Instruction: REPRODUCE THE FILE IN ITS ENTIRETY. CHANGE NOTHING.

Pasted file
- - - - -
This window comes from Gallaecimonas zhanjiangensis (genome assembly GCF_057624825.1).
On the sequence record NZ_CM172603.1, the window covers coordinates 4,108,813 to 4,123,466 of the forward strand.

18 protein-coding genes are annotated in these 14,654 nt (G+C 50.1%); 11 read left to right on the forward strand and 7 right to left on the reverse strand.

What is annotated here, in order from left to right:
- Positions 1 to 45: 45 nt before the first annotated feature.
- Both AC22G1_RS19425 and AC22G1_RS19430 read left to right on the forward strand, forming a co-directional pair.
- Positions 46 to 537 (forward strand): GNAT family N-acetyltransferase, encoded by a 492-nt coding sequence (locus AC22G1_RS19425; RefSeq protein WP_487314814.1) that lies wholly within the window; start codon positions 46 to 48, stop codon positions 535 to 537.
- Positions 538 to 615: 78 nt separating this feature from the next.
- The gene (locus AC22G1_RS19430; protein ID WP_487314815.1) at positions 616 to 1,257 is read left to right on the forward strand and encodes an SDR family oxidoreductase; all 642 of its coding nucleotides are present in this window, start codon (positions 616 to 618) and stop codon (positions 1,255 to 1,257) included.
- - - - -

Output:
This window comes from Gallaecimonas zhanjiangensis (genome assembly GCF_057624825.1).
On the sequence record NZ_CM172603.1, the window covers coordinates 4,108,813 to 4,123,466 of the forward strand.

18 protein-coding genes are annotated in these 14,654 nt (G+C 50.1%); 11 read left to right on the forward strand and 7 right to left on the reverse strand.

What is annotated here, in order from left to right:
- Positions 1 to 45: 45 nt before the first annotated feature.
- Both AC22G1_RS19425 and AC22G1_RS19430 read left to right on the forward strand, forming a co-directional pair.
- Positions 46 to 537 (forward strand): GNAT family N-acetyltransferase, encoded by a 492-nt coding sequence (locus AC22G1_RS19425; RefSeq protein WP_487314814.1) that lies wholly within the window; start codon positions 46 to 48, stop codon positions 535 to 537.
- Positions 538 to 615: 78 nt separating this feature from the next.
- The gene (locus AC22G1_RS19430; protein ID WP_487314815.1) at positions 616 to 1,257 is read left to right on the forward strand and encodes an SDR family oxidoreductase; all 642 of its coding nucleotides are present in this window, start codon (positions 616 to 618) and stop codon (positions 1,255 to 1,257) included.